Friday, November 24, 2017

Azul Island in Real Life

Cueva del Fantasma, an extraordinary cave in the heart of the Venezuelan jungle.

Or, Azul Island, where the Island Stallion hangs out.

You decide!


Wednesday, November 22, 2017

New items on the Bel Joeor Metier Etsy shop!

This blog has been moved to Posts will be cross-posted until December 1, when this blog location will become defunct. Make sure to update your bookmarks!

I've added a bunch of new bags in time for Black Friday!

Remember, through November 30, enter code OPENING2017 at checkout for 10% off your order.

These aren't all of the things I added. Click on the pictures to go through to the items they represent.

Monday, November 20, 2017

Bel Joeor is moving!

I've been thinking about this for a LONG time, and now it's official.

Bel Joeor is moving!

Please bookmark the new site,

Until December 1, I'll cross-post each new post on both this blog and the new site. Each post here will have a reminder to follow me to the new site.

After December 1, all new content will be exclusively at the new website.

I'm excited for the change, and I'll see you over there!

Sunday, November 19, 2017

House Post: Sometimes, home ownership is the worst

So, a couple of weeks ago we had this big huge storm. It wreaked havoc throughout northern New England; some record high number of people were without power. We lost it for about 48 hours.

It was very exciting, really. I have not that many complaints; loads of people were without power for far longer, and I had other resources to make food. The fridge and new chest freezer came through fine, and it wasn't really cold yet so we didn't miss the heat.


We did also have two trees come down in our backyard. One was long dead. The other was mostly still alive. Both fell in nearly the perfect way so as not to cause damage, and only be frustrating.

One tree is obvious. The second is a bit tough to see in this picture, but you can see it leaning against the back fence if you follow the fenceline to about the center of the picture. Directly behind that fenceline is a steep slope, at the base of which is the tree.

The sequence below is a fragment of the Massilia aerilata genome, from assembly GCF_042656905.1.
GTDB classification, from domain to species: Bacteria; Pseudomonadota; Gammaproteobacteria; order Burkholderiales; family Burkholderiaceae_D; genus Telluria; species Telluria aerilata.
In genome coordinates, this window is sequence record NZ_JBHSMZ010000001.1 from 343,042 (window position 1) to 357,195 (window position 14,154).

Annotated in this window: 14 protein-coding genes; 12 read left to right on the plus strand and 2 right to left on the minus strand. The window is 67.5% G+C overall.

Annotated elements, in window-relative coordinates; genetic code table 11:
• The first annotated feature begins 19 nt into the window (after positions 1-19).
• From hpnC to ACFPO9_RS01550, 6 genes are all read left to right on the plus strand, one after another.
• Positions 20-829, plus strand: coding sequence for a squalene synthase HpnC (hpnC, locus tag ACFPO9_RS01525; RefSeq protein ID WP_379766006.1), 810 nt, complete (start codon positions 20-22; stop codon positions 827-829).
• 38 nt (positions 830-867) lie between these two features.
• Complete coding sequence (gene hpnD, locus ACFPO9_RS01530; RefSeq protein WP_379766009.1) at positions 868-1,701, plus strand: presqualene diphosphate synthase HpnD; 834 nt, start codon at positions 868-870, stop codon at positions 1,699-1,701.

Earlier this week, a friend stopped by with his chainsaw and took down the leaning tree so as to relieve pressure on the fence.

So then we had two trees in the backyard more fully than before.

Little brindle mutt for scale.

Then, yesterday, while I was at work staying warm and cozy and eating leftover Halloween candy, the husband took apart the trees.


And, you know what? We got lucky. There was no real damage. The dead tree could have come down right on our neighbor's house, and it's been on my mind to get rid of. Everything worked out about as well as it possibly could have.

But seriously, what a pain in the ass, and a not-insignificant chunk of time spent taking care of this that would have been better spent on other things! Sometimes houses are dumb.

Saturday, November 18, 2017

Weekly Blog Roundup for Saturday, November 17, 2018

This week's featured product from my Etsy shop!

And as a reminder, you can sign up to get these blog links in your email on Friday afternoon.

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HOW YOU KNOW YOU HAVE A HEART HORSE from Three Day Adventures with Horses

LandSafe Clinic – Day 1 & LandSafe Clinic – Day 2 from DIY Horse Ownership
I loooooooove these clinics and these are terrific recaps.

 from The Printable Pony
Horse shopping is so hard.

Lund Saddlery Calfskin Stirrup Leathers Review from Patently Bay
Lund is getting a lot of attention right now, and these leathers look gorgeous.

I need to do my own version of this...

Equestrian gifts for under $20 from Hand Gallop
A really great list, and I'm not just saying that because my own things are on there.

Dante and the vacuum from Viva Carlos
Horse vacuum = living the dream.

Best of HN: This OTTB’s Second Career in Horseback Hawking is #Goals from Eventing Nation

Horse Hunters Episode 1 & Episode 2 from DIY Horse Ownership
Goooooorgeous farms. I covet.